Composite Service Recommendation Based on Bayes Theorem

Composite Service Recommendation Based on Bayes Theorem

Jian Wu (Zhejiang University, China), Liang Chen (Zhejiang University, China), Hengyi Jian (Zhejiang University, China) and Zhaohui Wu (Zhejiang University, China)
Copyright: © 2012 |Pages: 25
DOI: 10.4018/jwsr.2012040104
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Abstract

The number of web services increased exponentially in the past decade. Identifying a set of best candidates from vast services is the first step of composite service recommendation. Much of the previous work focused on the accuracy and efficiency in service matchmaking and optimization. Little attention was paid to the logs of web service execution, which contain diverse information such as service functionality, QoS record, execution order, etc. In this paper, we present how we apply Bayesian approach in analyzing service execution logs and then recommend an optimized service sequence based on the original service sequence. Compared with the existing methods, the approach has two main advantages: first, the resulting service sequences are more robust and compatible; second, the result has higher (both explicit and implicit) quality. The authors also propose three algorithms that are based on the recommendation approach. At the end, the authors show the experiment results to illustrate how this work helps facilitate composite service recommendation.
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1. Introduction

Service-oriented computing (SOC) paradigm and its realization through standardized web service technologies provide a promising solution for the seamless integration of single-function applications to create new large-grained and value-added services. In recent years, SOC, especially service composition, was applied in a lot of domains, e.g., workflow management, finances, e-Business, e-Science, etc.

The growing number of web services brings both opportunities and challenges to SOC. Similar to service composition & service discovery; service recommendation is also widely applied in industry and academic circle. To the best of our knowledge, many solutions have been proposed to recommend services by using Collaborative Filtering based approach (Zheng, Ma, Lyu, & King, 2011; Chen, Wu, Deng, & Li, 2010), Context-aware approach (Liu, Meng, & Chen, 2008; Liu, Lecue, Mehandjiev, & Xu, 2010), Graph-based approach (Wang & Zeng, 2009) and so on. In the domain of service recommendation, identifying and composing a set of atomic services to recommend an optimized composite service that user may be interested in based on the original composite services that user has used, which we call Composite Service Oriented Recommendation (CSOR), attracts a lot of attention and is becoming a hot research topic.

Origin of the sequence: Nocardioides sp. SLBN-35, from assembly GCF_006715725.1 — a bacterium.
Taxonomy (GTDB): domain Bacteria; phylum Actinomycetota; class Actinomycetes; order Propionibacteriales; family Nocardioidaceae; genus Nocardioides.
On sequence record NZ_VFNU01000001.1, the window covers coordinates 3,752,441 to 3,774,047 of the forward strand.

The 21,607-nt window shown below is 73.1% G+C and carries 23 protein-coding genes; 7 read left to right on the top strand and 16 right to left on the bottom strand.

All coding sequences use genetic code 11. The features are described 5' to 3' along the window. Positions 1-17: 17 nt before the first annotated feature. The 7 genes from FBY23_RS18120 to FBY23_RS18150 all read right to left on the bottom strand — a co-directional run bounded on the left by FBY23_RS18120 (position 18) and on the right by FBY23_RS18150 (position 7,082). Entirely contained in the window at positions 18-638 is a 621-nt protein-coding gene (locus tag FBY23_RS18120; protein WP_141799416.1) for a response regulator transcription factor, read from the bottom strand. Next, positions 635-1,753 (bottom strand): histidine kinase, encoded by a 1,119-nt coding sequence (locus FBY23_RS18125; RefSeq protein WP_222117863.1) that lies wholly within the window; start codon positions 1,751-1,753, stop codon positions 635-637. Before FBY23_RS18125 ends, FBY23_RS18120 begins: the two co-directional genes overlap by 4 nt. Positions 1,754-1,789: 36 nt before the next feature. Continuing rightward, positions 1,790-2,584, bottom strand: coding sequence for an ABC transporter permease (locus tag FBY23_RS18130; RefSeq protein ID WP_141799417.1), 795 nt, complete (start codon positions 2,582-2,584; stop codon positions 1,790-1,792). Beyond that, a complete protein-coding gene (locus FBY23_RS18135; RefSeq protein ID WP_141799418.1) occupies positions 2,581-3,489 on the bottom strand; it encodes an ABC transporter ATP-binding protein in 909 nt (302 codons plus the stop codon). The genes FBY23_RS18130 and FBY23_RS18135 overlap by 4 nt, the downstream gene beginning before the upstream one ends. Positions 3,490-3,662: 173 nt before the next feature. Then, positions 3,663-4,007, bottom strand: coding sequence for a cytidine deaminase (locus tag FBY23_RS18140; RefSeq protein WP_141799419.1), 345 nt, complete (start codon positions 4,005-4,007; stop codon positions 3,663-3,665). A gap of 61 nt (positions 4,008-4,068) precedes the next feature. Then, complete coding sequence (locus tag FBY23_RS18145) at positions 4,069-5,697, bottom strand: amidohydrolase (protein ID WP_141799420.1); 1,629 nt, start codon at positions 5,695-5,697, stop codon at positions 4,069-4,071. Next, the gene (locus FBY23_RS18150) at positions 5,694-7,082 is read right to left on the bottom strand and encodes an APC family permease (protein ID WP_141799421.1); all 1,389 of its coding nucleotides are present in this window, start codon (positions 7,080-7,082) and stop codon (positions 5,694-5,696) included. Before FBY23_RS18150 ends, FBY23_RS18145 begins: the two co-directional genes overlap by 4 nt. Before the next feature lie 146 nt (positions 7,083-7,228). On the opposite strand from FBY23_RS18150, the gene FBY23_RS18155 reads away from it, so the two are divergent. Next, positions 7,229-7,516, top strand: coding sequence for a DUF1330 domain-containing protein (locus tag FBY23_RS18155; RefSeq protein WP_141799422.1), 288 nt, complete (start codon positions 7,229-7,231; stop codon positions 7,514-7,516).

Figure 1 presents a conceptual overview of the Composite Service Oriented Recommendation. As shown in the Figure 1, the composite service is composed of several atomic services which achieve part functionality of the composite service. With the development of SOC, more and more services with kinds of functionalities appear in the service pool (e.g., Service Repository). Apparently, there are some services, which we call candidates, are similar or equal to the atomic services in the composite service. The goal of Composite Service Oriented Recommendation is to compose and recommend an optimized composite service that outperforms the original one by utilizing the services in service pool.

Figure 1.

Overview of CSOR

Although CSOR attracts a lot of attention in recent years, the current solutions to CSOR problem are far from satisfactory. There are two main limitations of current solutions:

  • 1.

    Compatibility. Accurate service matchmaking is the most important element and it guarantees the atomic service replacement. Previous research makes use of the input/output and interfaces of services and proposes some semantic-based or adaptor-based approaches to handle this problem. Due to the limitation of semantic information, the performances of these solutions are not ideal. In addition, the robustness of the recommended composite service cannot be guaranteed by existing solutions.

  • 2.

    Quality. Current solutions about CSOR problem mostly use QoS (Quality of Service) as the metric to evaluate the performance of composite services. QoS contains many attributes, e.g., cost, response time, availability, and is presented as a set of numerical values. However there are some features (e.g., user preference) that can't be presented by numerical values, which we call implicit quality while QoS is explicit quality. Existing solutions to CSOR problem haven't taken implicit quality into consideration.

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